Sooyeon Lee


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ASL-Homework-RGBD Dataset: An Annotated Dataset of 45 Fluent and Non-fluent Signers Performing American Sign Language Homeworks
Saad Hassan | Matthew Seita | Larwan Berke | Yingli Tian | Elaine Gale | Sooyeon Lee | Matt Huenerfauth
Proceedings of the LREC2022 10th Workshop on the Representation and Processing of Sign Languages: Multilingual Sign Language Resources

We are releasing a dataset containing videos of both fluent and non-fluent signers using American Sign Language (ASL), which were collected using a Kinect v2 sensor. This dataset was collected as a part of a project to develop and evaluate computer vision algorithms to support new technologies for automatic detection of ASL fluency attributes. A total of 45 fluent and non-fluent participants were asked to perform signing homework assignments that are similar to the assignments used in introductory or intermediate level ASL courses. The data is annotated to identify several aspects of signing including grammatical features and non-manual markers. Sign language recognition is currently very data-driven and this dataset can support the design of recognition technologies, especially technologies that can benefit ASL learners. This dataset might also be interesting to ASL education researchers who want to contrast fluent and non-fluent signing.

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A Dataset of Word-Complexity Judgements from Deaf and Hard-of-Hearing Adults for Text Simplification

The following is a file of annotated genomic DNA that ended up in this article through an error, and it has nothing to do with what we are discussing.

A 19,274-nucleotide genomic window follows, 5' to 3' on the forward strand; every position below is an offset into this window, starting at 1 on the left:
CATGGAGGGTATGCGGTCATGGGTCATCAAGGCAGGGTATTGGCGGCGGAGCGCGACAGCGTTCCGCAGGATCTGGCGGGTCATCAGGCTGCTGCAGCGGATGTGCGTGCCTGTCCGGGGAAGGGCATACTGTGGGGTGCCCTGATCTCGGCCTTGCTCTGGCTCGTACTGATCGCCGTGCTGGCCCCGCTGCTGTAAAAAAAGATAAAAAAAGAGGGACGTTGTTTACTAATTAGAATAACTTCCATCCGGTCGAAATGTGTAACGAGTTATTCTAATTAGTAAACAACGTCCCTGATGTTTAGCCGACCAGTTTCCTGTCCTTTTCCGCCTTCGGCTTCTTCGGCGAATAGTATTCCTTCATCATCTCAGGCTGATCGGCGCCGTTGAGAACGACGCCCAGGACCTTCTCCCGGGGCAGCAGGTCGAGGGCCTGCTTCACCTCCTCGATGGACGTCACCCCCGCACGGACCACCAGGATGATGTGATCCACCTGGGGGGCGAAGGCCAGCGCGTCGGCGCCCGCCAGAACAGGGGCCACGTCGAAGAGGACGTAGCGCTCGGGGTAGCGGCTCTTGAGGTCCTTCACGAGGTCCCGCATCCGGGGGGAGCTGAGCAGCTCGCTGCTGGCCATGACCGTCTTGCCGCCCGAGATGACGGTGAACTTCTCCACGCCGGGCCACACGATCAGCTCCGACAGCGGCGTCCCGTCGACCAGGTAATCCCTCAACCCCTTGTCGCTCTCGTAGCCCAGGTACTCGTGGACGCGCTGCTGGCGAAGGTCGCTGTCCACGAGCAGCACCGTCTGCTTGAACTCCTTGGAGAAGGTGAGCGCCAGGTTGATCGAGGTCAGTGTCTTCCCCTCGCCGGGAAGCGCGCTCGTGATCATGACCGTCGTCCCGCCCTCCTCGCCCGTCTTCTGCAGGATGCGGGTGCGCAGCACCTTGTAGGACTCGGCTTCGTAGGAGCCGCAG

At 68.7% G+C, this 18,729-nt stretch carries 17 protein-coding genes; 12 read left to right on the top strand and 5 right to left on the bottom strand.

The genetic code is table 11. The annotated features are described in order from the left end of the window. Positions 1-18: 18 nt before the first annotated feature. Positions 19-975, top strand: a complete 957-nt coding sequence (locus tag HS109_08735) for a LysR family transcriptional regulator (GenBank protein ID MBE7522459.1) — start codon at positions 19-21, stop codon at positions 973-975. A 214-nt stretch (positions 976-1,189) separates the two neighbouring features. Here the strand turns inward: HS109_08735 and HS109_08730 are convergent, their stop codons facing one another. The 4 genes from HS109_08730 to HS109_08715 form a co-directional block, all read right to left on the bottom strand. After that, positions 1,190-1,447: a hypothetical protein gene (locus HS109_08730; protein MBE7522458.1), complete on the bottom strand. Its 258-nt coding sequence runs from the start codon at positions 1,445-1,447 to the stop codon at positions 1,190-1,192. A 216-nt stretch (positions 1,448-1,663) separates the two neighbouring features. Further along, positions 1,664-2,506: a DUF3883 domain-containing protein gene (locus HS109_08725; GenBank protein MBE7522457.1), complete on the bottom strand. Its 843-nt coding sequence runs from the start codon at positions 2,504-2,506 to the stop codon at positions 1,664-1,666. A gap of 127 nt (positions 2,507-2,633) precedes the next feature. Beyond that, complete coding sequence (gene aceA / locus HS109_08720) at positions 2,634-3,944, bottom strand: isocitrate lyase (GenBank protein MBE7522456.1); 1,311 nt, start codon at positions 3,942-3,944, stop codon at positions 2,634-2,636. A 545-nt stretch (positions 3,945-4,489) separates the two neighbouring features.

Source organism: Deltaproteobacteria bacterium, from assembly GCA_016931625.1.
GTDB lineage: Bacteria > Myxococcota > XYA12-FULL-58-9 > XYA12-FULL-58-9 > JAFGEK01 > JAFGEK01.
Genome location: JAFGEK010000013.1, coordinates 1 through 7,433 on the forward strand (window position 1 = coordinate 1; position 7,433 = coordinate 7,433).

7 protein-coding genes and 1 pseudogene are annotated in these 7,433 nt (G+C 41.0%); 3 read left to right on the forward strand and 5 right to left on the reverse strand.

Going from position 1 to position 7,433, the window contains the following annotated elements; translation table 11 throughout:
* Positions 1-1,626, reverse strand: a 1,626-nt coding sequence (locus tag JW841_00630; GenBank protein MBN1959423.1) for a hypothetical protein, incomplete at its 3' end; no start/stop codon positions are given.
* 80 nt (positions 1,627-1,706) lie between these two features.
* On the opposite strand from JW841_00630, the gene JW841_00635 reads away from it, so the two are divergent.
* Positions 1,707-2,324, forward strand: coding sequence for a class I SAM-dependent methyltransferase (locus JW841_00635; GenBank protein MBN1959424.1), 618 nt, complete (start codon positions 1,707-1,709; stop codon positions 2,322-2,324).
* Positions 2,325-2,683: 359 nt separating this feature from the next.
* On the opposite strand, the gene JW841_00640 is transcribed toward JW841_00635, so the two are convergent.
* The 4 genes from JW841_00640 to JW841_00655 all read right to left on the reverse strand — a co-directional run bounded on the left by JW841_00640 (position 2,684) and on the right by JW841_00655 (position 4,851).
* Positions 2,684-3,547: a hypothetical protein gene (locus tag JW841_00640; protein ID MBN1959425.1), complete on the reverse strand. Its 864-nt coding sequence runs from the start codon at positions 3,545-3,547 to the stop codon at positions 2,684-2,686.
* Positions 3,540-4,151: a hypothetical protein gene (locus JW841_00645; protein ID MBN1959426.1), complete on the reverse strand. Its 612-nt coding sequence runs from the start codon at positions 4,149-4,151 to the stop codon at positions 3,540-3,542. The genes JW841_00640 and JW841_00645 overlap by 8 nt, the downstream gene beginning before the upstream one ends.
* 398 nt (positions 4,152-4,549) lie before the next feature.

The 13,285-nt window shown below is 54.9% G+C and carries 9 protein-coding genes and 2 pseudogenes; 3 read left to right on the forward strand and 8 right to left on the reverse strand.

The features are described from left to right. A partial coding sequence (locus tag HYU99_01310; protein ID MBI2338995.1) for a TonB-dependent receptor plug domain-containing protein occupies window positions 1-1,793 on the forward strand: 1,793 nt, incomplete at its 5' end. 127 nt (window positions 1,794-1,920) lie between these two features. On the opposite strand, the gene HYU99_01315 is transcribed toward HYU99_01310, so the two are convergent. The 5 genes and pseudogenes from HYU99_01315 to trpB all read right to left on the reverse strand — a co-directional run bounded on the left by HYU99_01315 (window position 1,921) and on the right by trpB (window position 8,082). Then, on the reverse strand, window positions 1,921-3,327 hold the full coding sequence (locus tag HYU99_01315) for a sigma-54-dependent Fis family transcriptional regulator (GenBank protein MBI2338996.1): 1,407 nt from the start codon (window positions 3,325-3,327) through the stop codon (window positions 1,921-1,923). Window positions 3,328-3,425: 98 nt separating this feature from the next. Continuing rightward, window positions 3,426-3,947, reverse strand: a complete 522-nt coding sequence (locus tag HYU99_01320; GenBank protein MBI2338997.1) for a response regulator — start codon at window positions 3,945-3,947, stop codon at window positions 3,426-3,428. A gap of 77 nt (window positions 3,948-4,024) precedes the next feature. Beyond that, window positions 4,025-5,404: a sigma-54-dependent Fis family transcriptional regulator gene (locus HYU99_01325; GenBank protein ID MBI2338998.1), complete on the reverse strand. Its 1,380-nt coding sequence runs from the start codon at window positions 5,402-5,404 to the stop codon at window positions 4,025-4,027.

Oliver Alonzo | Sooyeon Lee | Mounica Maddela | Wei Xu | Matt Huenerfauth
Proceedings of the Workshop on Text Simplification, Accessibility, and Readability (TSAR-2022)

Research has explored the use of automatic text simplification (ATS), which consists of techniques to make text simpler to read, to provide reading assistance to Deaf and Hard-of-hearing (DHH) adults with various literacy levels. Prior work in this area has identified interest in and benefits from ATS-based reading assistance tools. However, no prior work on ATS has gathered judgements from DHH adults as to what constitutes complex text. Thus, following approaches in prior NLP work, this paper contributes new word-complexity judgements from 11 DHH adults on a dataset of 15,000 English words that had been previously annotated by L2 speakers, which we also augmented to include automatic annotations of linguistic characteristics of the words. Additionally, we conduct a supplementary analysis of the interaction effect between the linguistic characteristics of the words and the groups of annotators. This analysis highlights the importance of collecting judgements from DHH adults for training ATS systems, as it revealed statistically significant interaction effects for nearly all of the linguistic characteristics of the words.